Jonah 3:1-5, 10
God spoke to Jonah again: “Get up and go to Vegas, that great city, and tell them what I told you.”
So, following God’s direction, Jonah got up and went to Vegas. (And indeed, Vegas was a huge city. It would take three days to walk from one end to the other.) And as Jonah started into the city, he started yelling, “In forty days, Las Vegas will be wiped out.” And the people of Las Vegas believed God and put on funeral clothes, from the Mayor all the way down to the street people.
When God saw their response, how they gave up their vices, God overturned God’s own decree, and decided not to destroy the city after all. And so, God didn’t.
Regardless of how it is often misused (a test case for adherence to a doctrine of Biblical inerrancy), Jonah is about deliverance, first, second, and third.
First, it’s about deliverance that comes to a ship of storm-tossed sailors.
Second, it’s about deliverance that comes to a faithless prophet.
Third, it’s about deliverance that comes to a city of wicked people.
In the Christian context, it is, Jesus says, the single sign a faithless generation will ever receive: no matter how far gone a person or a community is, deliverance is still possible.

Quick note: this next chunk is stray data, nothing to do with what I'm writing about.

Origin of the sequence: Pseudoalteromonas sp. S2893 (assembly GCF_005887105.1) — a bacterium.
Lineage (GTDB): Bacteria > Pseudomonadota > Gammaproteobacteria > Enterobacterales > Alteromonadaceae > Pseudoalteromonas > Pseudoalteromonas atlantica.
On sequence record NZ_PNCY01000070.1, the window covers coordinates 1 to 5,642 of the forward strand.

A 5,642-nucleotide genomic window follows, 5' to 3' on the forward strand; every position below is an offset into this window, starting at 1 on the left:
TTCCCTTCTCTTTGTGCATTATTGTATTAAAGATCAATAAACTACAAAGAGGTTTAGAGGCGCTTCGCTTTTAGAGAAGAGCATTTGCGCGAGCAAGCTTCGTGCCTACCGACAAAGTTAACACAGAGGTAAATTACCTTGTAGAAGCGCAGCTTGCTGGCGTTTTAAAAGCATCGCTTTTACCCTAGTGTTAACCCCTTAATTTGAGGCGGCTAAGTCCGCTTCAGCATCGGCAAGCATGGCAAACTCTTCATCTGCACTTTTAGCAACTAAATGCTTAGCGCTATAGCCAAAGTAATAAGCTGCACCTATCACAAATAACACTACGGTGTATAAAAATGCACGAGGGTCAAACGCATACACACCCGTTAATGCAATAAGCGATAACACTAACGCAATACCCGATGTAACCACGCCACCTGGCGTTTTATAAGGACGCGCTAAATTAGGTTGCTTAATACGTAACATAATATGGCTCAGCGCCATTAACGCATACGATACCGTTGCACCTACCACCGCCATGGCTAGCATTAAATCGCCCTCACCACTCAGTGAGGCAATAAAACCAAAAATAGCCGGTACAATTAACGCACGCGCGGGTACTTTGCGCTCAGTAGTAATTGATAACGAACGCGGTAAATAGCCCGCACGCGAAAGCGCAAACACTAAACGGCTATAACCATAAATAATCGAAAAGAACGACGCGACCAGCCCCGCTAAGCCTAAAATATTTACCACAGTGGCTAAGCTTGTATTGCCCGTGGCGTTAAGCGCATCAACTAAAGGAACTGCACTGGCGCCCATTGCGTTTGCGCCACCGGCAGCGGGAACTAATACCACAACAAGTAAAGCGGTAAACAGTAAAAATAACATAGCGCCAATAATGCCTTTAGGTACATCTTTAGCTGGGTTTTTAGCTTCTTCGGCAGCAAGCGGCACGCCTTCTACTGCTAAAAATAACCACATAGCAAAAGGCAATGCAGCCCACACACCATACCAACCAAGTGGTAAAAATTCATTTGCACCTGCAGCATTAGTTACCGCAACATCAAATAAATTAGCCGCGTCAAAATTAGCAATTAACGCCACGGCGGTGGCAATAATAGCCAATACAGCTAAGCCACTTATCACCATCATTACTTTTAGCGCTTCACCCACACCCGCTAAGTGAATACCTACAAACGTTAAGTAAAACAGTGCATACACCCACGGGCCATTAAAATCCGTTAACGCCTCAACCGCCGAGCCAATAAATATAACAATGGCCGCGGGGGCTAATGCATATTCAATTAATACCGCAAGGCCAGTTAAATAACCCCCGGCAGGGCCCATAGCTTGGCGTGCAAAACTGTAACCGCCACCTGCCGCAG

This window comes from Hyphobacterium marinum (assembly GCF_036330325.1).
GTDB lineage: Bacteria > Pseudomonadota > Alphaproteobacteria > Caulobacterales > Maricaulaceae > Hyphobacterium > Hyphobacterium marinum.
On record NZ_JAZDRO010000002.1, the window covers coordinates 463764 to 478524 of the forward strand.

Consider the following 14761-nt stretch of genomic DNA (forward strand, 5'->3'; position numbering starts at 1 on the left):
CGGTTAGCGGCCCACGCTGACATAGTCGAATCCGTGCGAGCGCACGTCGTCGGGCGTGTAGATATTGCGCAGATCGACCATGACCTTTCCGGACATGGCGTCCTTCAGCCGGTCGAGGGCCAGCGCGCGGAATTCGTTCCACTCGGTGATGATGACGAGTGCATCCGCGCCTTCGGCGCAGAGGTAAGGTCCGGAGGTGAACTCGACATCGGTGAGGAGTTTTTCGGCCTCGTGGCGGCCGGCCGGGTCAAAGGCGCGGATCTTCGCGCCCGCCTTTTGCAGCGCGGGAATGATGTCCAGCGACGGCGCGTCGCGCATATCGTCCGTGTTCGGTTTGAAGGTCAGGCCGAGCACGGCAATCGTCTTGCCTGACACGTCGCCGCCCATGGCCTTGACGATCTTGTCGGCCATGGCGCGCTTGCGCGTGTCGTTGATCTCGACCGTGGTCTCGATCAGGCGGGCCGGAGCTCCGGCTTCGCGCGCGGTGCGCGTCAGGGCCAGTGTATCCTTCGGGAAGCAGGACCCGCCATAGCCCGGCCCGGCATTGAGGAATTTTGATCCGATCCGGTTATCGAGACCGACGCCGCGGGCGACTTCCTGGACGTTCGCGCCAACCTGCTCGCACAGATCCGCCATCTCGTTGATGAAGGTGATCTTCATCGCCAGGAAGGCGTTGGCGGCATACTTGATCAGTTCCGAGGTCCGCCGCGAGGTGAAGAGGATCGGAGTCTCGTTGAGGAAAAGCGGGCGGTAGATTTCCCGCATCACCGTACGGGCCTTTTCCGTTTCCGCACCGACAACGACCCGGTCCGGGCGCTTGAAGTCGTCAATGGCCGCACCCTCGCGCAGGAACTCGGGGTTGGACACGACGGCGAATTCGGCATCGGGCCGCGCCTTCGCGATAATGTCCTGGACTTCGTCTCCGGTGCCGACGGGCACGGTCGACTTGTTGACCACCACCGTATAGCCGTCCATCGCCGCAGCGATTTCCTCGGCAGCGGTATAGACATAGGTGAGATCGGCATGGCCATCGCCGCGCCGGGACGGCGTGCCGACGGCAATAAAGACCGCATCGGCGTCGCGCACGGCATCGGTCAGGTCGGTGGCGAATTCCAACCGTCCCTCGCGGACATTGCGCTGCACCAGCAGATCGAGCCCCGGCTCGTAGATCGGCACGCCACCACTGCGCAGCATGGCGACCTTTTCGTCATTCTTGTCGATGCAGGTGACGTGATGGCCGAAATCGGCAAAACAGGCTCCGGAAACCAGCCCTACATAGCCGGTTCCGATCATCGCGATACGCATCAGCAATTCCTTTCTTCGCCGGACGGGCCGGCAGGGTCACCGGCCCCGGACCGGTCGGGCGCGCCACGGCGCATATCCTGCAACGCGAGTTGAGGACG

There is only one requirement: willingness to repent: to do what doesn’t come naturally.
The whole story of Jonah is a parable. This part about Jonah’s arrival in Nineveh (Las Vegas) is an invitation to imagine yourself in two different positions. What if you’re Jonah? And what if you’re a Ninevite?
If you’re Jonah, the parable invites your reflection on what it means to be called to go to a place you don’t want to go, to a people you despise, taking a message nobody wants to hear, on the remote chance that instead of running you out of town they will be delivered. Your job, Jonah, is to announce the truth that might be in order to set in motion a better alternative: deliverance.
If you’re a Ninevite, the parable invites your reflection on what it means to realize the futility of your current path, and what it will take to change it. How will you realize the deliverance that is available to you, even in your far-gone state?
Any given community might find itself in either of these positions, or both: so far gone that it seems impossible to take an unwanted message to a “depraved” society. (Sounds like a lot of churches I know of.) In any case, the deliverance of the two go together. Deliverance takes embracing the prophet and the society simultaneously.
Did it really happen? Not likely. But the point isn’t whether or not it did. The point is that, hearing it, you’ll make deliverance a reality here and now.